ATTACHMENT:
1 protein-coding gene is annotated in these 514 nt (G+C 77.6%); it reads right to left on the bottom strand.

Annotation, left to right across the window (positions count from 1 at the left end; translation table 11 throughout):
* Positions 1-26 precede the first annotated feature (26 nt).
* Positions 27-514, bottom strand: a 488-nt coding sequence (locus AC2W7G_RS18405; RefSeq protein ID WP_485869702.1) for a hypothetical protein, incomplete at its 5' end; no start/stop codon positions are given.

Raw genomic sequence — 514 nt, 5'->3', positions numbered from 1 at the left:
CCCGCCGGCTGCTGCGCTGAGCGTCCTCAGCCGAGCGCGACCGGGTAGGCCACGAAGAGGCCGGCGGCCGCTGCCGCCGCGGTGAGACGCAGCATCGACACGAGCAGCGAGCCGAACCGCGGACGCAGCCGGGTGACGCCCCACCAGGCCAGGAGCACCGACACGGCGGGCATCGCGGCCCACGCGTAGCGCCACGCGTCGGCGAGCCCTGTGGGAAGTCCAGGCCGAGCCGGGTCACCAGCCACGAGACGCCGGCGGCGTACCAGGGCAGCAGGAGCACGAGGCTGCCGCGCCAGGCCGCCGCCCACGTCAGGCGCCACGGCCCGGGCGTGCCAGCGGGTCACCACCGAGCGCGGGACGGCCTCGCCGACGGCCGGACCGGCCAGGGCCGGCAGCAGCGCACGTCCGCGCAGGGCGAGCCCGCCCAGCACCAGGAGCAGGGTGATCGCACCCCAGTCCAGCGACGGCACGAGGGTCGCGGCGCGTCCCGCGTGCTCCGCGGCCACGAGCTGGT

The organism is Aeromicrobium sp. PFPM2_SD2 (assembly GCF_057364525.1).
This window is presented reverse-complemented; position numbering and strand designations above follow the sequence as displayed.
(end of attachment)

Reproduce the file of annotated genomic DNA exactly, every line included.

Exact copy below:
1 protein-coding gene is annotated in these 514 nt (G+C 77.6%); it reads right to left on the bottom strand.

Annotation, left to right across the window (positions count from 1 at the left end; translation table 11 throughout):
* Positions 1-26 precede the first annotated feature (26 nt).
* Positions 27-514, bottom strand: a 488-nt coding sequence (locus AC2W7G_RS18405; RefSeq protein ID WP_485869702.1) for a hypothetical protein, incomplete at its 5' end; no start/stop codon positions are given.

Raw genomic sequence — 514 nt, 5'->3', positions numbered from 1 at the left:
CCCGCCGGCTGCTGCGCTGAGCGTCCTCAGCCGAGCGCGACCGGGTAGGCCACGAAGAGGCCGGCGGCCGCTGCCGCCGCGGTGAGACGCAGCATCGACACGAGCAGCGAGCCGAACCGCGGACGCAGCCGGGTGACGCCCCACCAGGCCAGGAGCACCGACACGGCGGGCATCGCGGCCCACGCGTAGCGCCACGCGTCGGCGAGCCCTGTGGGAAGTCCAGGCCGAGCCGGGTCACCAGCCACGAGACGCCGGCGGCGTACCAGGGCAGCAGGAGCACGAGGCTGCCGCGCCAGGCCGCCGCCCACGTCAGGCGCCACGGCCCGGGCGTGCCAGCGGGTCACCACCGAGCGCGGGACGGCCTCGCCGACGGCCGGACCGGCCAGGGCCGGCAGCAGCGCACGTCCGCGCAGGGCGAGCCCGCCCAGCACCAGGAGCAGGGTGATCGCACCCCAGTCCAGCGACGGCACGAGGGTCGCGGCGCGTCCCGCGTGCTCCGCGGCCACGAGCTGGT

The organism is Aeromicrobium sp. PFPM2_SD2 (assembly GCF_057364525.1).
This window is presented reverse-complemented; position numbering and strand designations above follow the sequence as displayed.